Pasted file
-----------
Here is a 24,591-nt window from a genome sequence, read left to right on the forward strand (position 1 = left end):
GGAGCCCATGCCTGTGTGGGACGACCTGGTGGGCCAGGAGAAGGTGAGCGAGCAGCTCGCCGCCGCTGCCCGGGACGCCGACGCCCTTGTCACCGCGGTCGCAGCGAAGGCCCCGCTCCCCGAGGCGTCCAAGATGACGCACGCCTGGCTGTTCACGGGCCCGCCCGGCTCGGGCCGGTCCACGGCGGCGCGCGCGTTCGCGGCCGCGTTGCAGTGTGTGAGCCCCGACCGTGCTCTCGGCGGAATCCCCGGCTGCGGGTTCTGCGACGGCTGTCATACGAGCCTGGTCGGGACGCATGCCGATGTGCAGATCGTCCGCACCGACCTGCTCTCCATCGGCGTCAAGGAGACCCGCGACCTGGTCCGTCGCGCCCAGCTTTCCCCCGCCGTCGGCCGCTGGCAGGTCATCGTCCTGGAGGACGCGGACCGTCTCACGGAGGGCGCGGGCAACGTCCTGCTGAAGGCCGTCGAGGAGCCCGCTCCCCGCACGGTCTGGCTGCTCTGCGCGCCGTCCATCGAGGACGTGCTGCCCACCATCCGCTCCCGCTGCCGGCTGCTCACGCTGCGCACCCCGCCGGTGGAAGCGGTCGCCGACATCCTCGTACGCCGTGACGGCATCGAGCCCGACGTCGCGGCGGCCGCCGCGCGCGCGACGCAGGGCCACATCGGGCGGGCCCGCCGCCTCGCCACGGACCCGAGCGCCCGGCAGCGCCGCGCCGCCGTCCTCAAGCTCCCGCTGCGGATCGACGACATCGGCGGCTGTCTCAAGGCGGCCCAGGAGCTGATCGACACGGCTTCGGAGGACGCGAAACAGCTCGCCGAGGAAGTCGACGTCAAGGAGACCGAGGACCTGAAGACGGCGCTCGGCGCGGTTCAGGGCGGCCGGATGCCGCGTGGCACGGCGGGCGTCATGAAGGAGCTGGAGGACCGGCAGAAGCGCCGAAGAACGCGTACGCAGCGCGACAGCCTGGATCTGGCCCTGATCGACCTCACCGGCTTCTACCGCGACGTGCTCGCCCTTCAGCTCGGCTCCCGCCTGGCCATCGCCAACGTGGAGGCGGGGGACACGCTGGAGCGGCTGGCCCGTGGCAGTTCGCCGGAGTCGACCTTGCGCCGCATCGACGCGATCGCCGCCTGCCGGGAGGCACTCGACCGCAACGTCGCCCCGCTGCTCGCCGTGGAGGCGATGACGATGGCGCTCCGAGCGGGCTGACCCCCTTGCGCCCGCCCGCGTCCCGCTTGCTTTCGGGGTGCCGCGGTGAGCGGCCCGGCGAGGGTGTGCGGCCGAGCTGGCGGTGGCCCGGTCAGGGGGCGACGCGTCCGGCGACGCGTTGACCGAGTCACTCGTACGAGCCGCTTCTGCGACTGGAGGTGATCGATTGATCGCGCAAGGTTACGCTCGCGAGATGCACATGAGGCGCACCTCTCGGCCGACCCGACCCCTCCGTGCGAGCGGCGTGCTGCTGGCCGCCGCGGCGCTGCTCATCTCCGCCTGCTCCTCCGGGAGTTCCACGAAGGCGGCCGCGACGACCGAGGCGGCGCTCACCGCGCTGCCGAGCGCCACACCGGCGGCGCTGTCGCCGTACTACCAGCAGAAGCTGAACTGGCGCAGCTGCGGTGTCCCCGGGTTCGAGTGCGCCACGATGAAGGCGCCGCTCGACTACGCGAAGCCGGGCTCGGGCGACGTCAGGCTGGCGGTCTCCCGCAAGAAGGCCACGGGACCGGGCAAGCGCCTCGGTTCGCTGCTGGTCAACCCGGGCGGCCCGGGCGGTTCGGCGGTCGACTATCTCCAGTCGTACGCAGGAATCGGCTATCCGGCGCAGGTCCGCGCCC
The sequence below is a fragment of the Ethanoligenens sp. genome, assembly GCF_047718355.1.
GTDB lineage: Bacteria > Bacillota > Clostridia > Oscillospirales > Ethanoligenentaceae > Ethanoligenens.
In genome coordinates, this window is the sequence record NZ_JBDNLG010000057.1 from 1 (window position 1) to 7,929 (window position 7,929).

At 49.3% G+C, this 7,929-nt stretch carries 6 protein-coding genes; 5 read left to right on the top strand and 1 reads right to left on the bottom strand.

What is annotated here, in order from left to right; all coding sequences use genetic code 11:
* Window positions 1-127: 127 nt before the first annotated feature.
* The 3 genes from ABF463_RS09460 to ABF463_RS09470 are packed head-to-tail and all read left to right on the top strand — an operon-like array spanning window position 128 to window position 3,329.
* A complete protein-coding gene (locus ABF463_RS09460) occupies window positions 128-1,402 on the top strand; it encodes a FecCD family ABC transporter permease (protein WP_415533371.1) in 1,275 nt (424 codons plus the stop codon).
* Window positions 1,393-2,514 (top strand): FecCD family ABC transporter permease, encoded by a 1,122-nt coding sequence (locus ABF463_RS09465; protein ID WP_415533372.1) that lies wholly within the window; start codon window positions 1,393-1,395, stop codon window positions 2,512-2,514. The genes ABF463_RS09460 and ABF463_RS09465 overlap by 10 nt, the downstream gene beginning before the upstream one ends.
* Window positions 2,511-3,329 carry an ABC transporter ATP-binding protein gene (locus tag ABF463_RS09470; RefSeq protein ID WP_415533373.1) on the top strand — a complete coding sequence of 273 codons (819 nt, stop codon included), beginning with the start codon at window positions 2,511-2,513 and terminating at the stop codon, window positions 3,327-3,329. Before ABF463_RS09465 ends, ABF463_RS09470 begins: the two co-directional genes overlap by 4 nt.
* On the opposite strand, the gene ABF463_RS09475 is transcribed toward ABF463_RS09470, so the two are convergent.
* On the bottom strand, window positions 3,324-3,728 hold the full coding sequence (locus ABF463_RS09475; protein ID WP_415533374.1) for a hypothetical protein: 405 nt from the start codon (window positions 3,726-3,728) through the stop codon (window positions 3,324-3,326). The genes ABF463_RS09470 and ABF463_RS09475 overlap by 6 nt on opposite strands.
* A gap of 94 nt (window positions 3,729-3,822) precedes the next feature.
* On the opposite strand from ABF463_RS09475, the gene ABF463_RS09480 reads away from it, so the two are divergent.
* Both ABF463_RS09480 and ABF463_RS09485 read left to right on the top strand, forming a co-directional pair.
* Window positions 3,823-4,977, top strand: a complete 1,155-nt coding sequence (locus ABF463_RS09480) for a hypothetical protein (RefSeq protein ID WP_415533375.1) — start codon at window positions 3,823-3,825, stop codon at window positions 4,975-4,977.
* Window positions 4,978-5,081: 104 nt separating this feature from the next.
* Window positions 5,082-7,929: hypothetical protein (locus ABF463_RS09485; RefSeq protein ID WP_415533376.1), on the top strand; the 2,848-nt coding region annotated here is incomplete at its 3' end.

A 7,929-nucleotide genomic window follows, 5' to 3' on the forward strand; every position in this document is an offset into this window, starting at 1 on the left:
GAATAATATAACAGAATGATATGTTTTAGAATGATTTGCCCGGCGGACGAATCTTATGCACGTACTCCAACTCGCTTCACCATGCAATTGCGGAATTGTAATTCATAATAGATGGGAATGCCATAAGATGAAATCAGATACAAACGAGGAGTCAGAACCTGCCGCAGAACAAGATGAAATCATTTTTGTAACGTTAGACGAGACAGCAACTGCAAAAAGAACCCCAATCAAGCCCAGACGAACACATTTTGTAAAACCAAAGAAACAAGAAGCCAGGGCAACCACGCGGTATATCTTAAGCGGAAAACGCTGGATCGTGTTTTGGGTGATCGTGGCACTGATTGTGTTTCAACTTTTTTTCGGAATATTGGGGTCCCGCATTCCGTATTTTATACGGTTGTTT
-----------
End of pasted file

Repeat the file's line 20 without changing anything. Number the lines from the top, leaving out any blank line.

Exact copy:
* Window positions 5,082-7,929: hypothetical protein (locus ABF463_RS09485; RefSeq protein ID WP_415533376.1), on the top strand; the 2,848-nt coding region annotated here is incomplete at its 3' end.